Tom Boncza-Tomaszewski on “The lost boys (and girls)”

Source: “The lost boys (and girls),” Tom Boncza-Tomaszewski, The Independent, 14 November 2004

“It’s a dismal afternoon and I’ve ended up searching for lost authors on the internet: writers who once had flourishing careers, but who now face extinction. Like many things that occur online, it’s a kind of sordid game, depressing even; but it’s addictive. I type an author’s name into a search field: Marlowe, Gabriel. He cropped up in a memoir I was reading; a mysterious figure who had a critical and commercial success in the mid-1930s with his first novel, I Am Your Brother, a tale of someone who finds he may have a brother hidden in the attic above his studio, fed offal and fairy stories once a day by their mother. I like the sound of it, and but I’m primarily interested in how many copies of it still exist: how much Marlowe there is left in the world.” At the end of the artice, Boncza-Tomaszewski selects his own “Five Forgotten Gems”: Thru (1975), by Christine Brooke-Rose; The Woman With the Flying Head and Other Stories (1997), by Yumiko Kurahashi; Crisis Cottage (1956), by Geoffrey Willans; L’Ecume des Jours (Froth on The Daydream) (1947), by Boris Vian; and The Life of Cardinal Polatuo (1965), by Stefan Themerson.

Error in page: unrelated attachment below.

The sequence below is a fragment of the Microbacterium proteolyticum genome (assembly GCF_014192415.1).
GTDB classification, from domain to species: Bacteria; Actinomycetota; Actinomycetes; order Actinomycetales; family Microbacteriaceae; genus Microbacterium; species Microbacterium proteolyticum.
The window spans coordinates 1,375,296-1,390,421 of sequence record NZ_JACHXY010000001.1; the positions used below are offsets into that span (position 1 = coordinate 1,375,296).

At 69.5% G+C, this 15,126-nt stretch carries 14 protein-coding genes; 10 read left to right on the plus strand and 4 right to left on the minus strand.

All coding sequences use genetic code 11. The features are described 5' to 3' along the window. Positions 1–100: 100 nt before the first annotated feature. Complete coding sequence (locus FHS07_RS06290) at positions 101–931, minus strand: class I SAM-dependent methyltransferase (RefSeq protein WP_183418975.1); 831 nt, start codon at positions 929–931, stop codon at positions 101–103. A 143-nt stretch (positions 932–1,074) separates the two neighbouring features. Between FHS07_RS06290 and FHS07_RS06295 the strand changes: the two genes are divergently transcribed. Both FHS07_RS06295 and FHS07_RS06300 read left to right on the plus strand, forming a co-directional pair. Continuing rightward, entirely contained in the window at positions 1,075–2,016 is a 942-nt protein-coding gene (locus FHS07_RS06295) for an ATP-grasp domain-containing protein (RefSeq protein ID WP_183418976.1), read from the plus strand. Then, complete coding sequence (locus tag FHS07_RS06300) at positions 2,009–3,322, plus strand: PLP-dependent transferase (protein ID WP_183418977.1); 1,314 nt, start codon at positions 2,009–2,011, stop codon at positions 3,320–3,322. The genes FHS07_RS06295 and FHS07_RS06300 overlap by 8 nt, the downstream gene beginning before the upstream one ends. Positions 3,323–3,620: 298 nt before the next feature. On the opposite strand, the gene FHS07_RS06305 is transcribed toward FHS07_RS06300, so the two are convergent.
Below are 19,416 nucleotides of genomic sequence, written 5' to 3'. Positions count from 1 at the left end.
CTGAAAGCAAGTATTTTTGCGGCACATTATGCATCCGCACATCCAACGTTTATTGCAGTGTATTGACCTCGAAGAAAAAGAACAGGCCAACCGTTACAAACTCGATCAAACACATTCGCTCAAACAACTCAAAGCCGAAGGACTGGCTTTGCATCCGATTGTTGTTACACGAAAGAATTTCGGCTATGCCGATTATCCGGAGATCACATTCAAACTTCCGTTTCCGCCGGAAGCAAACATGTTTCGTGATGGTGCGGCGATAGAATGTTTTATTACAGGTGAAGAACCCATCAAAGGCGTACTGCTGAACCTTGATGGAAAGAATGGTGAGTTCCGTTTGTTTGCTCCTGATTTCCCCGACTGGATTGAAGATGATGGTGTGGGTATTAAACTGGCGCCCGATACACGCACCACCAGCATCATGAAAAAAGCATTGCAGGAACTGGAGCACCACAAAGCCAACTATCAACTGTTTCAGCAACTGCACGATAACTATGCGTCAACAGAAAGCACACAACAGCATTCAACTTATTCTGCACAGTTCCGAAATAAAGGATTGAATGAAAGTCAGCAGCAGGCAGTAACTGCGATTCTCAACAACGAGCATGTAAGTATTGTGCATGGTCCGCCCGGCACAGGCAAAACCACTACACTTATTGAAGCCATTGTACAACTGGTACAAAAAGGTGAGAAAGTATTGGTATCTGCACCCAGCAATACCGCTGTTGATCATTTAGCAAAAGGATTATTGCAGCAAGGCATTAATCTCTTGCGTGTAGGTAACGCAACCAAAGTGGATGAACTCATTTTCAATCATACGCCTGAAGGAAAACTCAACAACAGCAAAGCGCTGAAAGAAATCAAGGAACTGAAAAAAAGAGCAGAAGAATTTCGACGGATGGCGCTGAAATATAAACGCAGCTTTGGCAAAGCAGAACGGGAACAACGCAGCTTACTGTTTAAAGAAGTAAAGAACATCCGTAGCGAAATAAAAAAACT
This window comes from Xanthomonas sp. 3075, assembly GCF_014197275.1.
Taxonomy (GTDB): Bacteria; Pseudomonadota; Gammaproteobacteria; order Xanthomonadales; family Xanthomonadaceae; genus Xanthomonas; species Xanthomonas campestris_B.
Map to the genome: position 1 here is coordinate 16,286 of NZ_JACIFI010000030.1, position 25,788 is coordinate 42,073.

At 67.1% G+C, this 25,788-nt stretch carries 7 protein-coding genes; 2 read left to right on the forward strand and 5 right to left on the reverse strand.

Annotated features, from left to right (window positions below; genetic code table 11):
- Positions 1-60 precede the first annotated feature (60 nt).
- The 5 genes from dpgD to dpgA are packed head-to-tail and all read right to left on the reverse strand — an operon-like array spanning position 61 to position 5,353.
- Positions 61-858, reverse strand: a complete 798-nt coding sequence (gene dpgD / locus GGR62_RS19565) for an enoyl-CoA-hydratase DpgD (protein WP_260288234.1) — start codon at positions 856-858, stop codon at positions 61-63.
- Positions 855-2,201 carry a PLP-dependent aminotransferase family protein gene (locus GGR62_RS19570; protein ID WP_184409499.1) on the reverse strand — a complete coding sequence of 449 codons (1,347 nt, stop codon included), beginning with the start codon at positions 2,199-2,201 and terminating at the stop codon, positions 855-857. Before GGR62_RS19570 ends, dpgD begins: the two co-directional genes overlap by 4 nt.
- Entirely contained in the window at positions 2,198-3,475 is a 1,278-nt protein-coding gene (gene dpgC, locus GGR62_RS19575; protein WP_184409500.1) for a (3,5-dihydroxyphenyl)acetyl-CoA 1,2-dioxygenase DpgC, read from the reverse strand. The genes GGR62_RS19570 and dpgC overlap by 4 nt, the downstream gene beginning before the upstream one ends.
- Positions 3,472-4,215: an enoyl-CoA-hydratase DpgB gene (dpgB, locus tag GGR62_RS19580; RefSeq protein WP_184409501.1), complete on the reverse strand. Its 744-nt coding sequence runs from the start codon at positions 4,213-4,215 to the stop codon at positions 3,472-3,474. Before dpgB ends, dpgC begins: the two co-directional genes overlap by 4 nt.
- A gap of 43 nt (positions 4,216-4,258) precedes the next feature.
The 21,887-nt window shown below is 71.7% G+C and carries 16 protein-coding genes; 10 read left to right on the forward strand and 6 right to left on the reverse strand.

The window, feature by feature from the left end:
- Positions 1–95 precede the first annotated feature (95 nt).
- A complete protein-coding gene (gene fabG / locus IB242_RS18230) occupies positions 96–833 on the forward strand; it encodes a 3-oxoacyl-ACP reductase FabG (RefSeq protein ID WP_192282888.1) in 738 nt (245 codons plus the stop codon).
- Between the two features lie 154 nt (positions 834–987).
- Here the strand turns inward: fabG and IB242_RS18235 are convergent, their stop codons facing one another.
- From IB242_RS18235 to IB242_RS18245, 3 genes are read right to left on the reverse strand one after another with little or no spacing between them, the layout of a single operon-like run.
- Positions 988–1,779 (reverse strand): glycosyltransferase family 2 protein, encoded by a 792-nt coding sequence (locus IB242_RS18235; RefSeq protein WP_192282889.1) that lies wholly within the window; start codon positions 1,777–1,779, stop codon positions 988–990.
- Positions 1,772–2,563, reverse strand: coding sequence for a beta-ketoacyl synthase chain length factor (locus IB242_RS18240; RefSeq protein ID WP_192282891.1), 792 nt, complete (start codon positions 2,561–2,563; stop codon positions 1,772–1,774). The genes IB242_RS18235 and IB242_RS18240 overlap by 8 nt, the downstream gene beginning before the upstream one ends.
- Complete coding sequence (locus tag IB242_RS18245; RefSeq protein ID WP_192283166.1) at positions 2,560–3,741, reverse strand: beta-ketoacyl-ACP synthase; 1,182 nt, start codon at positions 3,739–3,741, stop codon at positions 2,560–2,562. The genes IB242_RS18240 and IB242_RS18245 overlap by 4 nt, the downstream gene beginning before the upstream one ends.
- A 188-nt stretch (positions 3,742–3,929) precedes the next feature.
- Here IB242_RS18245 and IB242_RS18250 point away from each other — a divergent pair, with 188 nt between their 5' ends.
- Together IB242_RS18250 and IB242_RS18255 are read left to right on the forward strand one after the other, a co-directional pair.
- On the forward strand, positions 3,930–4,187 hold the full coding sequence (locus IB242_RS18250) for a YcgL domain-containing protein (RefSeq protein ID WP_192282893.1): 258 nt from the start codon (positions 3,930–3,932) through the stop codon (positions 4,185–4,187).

3 thoughts on “Tom Boncza-Tomaszewski on “The lost boys (and girls)”

  1. Thousands of books are out here, catering for all markets, neglected before ever being selected, rejected by that ring-fenced mafia of pseudo-academics, bigots and hypocrites who run the publishing world and ensure the thoughts and ideas of most never reach light of day.

  2. I’m a young novelist, and I’d like Tom to read and tear my book apart–who must I sent chocolate to for this kind of mauling to occur?

  3. I don’t know if any one on here can get a hold of this tom guy but I have a copy of Marlowe’s book I am your brother

Leave a Comment